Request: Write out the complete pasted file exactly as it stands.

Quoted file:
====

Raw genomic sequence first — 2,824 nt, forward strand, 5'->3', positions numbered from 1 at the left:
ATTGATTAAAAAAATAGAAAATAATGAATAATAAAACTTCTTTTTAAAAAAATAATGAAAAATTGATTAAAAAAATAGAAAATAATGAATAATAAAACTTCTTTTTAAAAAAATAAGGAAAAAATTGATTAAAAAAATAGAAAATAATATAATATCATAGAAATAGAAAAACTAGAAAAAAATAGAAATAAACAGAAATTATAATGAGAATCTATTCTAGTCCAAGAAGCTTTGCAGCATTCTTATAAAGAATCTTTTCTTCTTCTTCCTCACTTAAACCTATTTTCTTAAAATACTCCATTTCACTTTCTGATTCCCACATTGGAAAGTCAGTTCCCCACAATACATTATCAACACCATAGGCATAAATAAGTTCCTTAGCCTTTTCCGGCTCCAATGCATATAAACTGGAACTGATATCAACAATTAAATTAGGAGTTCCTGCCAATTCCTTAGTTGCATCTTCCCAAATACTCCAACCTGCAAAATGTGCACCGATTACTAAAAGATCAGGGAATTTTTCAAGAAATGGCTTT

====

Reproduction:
Raw genomic sequence first — 2,824 nt, forward strand, 5'->3', positions numbered from 1 at the left:
ATTGATTAAAAAAATAGAAAATAATGAATAATAAAACTTCTTTTTAAAAAAATAATGAAAAATTGATTAAAAAAATAGAAAATAATGAATAATAAAACTTCTTTTTAAAAAAATAAGGAAAAAATTGATTAAAAAAATAGAAAATAATATAATATCATAGAAATAGAAAAACTAGAAAAAAATAGAAATAAACAGAAATTATAATGAGAATCTATTCTAGTCCAAGAAGCTTTGCAGCATTCTTATAAAGAATCTTTTCTTCTTCTTCCTCACTTAAACCTATTTTCTTAAAATACTCCATTTCACTTTCTGATTCCCACATTGGAAAGTCAGTTCCCCACAATACATTATCAACACCATAGGCATAAATAAGTTCCTTAGCCTTTTCCGGCTCCAATGCATATAAACTGGAACTGATATCAACAATTAAATTAGGAGTTCCTGCCAATTCCTTAGTTGCATCTTCCCAAATACTCCAACCTGCAAAATGTGCACCGATTACTAAAAGATCAGGGAATTTTTCAAGAAATGGCTTT